The monthly blood flow requires special attention for a girl or a woman to comfortably sustain routine chores otherwise one would end up in isolation and drenched self-esteem out of embarrassment. To live above the pangs of menstruation, girls and women ought to have access to well-structured Menstruation Period Management services that would translate into readily available decent sanitary pads, wash facilities, convenient changing spaces, and psychological, social and medical support.

Unfortunately, the aforementioned facilities are generally scarce even for other occasional incidences since they come with a cost yet girls and women are already classified among the most vulnerable poor groups with limited access to money and other resources.

Like other inequalities that got exacerbated by the outbreak of COVID-19, the already frail Menstrual Hygiene Management experienced a steep deterioration with a lack of access to basic items like descent disposable pads pushing most girls into more vulnerable positions to afford relatively decent periods.

The Young Women’s Alliance for Human Rights –YAH in collaboration with the Human Rights Institute East Africa and TIPEN spearheaded the implementation of the one-year project code-named Breaking Period Poverty and Menstrual Shame for Girls in the post COVID-19 Pandemic with the ambition to increase focus on effective Menstrual Health & Hygiene Management and support for girls post the COVID19 lockdown in Uganda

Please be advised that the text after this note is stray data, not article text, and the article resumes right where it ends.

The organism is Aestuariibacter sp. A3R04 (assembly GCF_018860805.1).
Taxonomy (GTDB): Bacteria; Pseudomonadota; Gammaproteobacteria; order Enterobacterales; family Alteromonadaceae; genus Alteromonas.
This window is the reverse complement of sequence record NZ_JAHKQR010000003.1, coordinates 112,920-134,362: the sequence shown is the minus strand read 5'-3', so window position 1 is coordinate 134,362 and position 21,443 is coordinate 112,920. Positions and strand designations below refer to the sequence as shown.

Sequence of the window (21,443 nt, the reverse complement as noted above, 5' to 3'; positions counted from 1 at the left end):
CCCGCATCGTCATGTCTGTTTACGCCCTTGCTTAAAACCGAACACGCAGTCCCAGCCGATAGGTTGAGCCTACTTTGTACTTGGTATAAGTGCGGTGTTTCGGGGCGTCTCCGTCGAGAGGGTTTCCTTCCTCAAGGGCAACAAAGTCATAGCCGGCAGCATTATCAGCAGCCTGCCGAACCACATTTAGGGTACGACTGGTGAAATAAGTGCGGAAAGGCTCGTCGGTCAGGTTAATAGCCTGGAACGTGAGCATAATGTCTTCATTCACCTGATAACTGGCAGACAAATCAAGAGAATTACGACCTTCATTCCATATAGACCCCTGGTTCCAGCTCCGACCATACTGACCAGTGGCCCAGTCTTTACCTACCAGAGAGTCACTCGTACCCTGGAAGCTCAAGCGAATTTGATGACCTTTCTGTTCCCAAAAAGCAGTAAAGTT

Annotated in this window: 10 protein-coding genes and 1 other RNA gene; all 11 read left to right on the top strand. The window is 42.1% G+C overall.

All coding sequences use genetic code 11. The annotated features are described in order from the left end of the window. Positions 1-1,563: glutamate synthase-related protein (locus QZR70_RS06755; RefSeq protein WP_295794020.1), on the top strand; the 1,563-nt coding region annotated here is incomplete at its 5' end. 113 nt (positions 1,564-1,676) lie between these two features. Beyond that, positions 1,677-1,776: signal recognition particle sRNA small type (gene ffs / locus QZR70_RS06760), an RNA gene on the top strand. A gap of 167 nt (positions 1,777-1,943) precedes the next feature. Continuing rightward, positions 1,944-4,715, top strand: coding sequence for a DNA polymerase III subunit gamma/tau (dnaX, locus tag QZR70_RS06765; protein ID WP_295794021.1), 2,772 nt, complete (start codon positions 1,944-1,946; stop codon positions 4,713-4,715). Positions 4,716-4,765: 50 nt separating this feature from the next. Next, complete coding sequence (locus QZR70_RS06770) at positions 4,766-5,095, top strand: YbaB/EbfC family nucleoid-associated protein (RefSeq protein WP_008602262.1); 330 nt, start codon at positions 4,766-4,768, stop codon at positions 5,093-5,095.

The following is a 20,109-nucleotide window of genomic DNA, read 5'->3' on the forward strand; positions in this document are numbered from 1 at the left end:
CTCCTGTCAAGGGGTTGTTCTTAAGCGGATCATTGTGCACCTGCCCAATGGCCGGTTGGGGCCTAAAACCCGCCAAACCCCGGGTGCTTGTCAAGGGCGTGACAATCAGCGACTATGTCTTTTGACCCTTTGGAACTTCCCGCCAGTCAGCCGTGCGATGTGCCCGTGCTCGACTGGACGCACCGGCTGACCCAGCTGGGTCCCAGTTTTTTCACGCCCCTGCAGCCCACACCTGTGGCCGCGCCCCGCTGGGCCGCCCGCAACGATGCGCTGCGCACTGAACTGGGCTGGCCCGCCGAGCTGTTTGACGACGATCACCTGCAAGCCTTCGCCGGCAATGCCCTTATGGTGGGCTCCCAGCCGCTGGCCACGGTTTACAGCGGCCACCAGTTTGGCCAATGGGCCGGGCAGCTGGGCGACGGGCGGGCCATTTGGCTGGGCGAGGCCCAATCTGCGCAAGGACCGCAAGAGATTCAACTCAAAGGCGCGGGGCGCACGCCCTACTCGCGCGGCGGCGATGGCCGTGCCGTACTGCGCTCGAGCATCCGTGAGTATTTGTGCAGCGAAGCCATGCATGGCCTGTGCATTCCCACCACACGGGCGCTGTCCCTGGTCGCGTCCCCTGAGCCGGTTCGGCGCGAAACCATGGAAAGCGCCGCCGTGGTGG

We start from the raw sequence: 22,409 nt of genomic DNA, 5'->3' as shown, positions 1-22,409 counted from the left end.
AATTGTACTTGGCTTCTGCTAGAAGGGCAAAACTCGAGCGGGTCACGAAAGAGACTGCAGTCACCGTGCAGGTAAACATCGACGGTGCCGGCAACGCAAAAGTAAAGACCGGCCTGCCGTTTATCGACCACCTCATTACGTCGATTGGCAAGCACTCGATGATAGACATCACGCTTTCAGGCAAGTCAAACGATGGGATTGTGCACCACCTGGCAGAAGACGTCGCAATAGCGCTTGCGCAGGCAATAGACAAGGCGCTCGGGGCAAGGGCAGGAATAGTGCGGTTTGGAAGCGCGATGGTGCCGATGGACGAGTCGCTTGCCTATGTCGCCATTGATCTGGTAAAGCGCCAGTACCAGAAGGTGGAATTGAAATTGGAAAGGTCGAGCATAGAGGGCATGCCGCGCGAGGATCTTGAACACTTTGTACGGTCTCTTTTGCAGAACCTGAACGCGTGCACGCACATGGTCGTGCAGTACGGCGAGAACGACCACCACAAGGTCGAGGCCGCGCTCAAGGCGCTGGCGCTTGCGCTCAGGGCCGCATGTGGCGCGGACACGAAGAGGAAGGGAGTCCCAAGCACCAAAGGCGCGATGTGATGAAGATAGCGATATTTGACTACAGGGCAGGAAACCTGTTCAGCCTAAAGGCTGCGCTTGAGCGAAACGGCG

Through experience sharing sessions with a cross-section of both school-going and out-of-school teenage girls in selected schools in Wakiso and Kampala districts, peer-to-peer guidance and holding of a multisector dialogue with different actors, a situation analysis handbook that lays down experiences, challenges, lessons and recommendations for Menstrual Healthy Management was produced.

A good number of girls interviewed reported having gotten involved in sex with different boyfriends in search of money for pads and one of them got pregnant and attempted to carry out an abortion without professional medical guidance which almost cost her life.

Some girls reported that they opt to ask money for pads from boyfriends because they are well aware that their parents/caretakers can barely afford basic life needs therefore pads’ cost could only be an extra expense pressure. 60% of the 440 girls interviewed reported that their parents cannot afford money for pads and 40% indicated that they secure money for pads from boyfriends.

Girls’ dignity and confidence is adversely bruised during menstruation because communities and schools don’t have clear support systems such as private pad disposal facilities, changing and washing areas as well counselling and guidance services.  The girls that use the old cloth rugs for pads find it hard to stay at school since they feel soaked and unclean making it uncomfortable to attend school. Some schools do not have Senior Women Teachers to take girls through Menstrual Health Management experiences while other schools have male teachers to execute the duties of a Senior Woman teacher.

To accelerate Period equity, the Young Women’s Alliance –YAH further recommends an all-inclusive approach that involves boys and men in the promotion of Menstrual Health and Hygiene Management alongside aggressive media campaigns for attitude and perception change to break the cultural barriers against effective and efficient period management.